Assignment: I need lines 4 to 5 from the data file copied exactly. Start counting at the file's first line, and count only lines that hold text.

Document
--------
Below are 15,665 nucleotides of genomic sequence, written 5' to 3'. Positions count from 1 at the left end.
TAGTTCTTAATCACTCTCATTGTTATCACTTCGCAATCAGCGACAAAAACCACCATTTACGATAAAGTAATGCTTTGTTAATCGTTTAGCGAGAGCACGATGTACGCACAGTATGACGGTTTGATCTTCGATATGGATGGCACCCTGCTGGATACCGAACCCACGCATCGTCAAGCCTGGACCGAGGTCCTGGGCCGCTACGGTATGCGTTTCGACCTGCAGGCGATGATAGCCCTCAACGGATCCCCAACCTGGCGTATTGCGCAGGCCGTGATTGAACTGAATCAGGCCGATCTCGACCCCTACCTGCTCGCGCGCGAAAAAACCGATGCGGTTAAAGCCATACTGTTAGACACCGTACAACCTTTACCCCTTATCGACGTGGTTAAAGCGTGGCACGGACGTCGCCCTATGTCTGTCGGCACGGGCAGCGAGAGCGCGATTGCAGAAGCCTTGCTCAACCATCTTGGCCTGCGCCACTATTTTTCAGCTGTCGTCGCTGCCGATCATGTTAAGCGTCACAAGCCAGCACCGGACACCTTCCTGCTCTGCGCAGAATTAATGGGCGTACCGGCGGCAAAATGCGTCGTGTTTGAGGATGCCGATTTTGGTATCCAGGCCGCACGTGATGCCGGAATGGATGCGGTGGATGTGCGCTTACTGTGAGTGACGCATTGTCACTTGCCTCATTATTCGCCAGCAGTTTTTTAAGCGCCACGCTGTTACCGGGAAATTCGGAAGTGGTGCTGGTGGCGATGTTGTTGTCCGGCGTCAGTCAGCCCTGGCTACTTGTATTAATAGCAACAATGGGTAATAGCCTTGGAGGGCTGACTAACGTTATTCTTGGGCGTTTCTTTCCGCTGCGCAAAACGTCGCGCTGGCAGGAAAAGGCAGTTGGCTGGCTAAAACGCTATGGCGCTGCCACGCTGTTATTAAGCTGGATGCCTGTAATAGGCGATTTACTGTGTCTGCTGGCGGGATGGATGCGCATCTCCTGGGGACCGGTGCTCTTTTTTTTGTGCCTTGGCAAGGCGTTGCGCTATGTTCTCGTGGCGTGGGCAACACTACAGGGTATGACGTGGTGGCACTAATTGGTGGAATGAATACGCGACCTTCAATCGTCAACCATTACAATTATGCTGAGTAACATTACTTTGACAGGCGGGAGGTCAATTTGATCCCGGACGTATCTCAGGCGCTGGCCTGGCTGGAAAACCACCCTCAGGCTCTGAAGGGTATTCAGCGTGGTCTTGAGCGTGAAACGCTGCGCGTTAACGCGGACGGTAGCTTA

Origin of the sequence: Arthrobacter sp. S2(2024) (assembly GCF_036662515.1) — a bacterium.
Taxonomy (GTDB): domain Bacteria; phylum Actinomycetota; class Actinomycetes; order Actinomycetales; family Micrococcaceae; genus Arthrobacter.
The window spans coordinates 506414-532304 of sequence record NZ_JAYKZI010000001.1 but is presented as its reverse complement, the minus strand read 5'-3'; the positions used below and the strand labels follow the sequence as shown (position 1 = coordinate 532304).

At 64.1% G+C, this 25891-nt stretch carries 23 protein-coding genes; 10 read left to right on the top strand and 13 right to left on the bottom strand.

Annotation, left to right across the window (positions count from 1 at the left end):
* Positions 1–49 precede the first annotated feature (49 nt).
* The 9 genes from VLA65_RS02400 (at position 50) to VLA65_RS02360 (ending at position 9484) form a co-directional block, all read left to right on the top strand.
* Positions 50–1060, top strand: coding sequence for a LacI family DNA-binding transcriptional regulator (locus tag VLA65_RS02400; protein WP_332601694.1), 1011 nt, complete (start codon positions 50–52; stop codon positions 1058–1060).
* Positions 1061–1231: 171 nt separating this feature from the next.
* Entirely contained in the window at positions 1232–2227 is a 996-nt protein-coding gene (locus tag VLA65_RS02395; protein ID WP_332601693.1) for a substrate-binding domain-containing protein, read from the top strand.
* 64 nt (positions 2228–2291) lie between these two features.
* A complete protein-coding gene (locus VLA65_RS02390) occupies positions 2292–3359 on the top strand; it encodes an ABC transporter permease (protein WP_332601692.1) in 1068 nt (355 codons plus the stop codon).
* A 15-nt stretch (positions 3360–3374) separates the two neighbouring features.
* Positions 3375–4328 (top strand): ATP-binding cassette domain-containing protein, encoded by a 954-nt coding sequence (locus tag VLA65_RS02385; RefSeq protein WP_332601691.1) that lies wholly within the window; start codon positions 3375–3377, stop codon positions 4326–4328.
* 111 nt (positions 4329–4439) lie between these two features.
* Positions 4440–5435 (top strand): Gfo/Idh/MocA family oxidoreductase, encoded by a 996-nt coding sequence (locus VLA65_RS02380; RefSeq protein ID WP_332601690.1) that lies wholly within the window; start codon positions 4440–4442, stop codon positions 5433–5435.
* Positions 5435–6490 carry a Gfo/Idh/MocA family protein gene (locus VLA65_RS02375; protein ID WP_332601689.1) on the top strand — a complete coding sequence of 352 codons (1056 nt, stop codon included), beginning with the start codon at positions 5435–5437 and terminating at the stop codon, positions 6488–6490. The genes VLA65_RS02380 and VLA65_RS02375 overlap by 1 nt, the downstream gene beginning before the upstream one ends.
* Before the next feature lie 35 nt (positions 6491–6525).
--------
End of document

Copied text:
Taxonomy (GTDB): domain Bacteria; phylum Actinomycetota; class Actinomycetes; order Actinomycetales; family Micrococcaceae; genus Arthrobacter.
The window spans coordinates 506414-532304 of sequence record NZ_JAYKZI010000001.1 but is presented as its reverse complement, the minus strand read 5'-3'; the positions used below and the strand labels follow the sequence as shown (position 1 = coordinate 532304).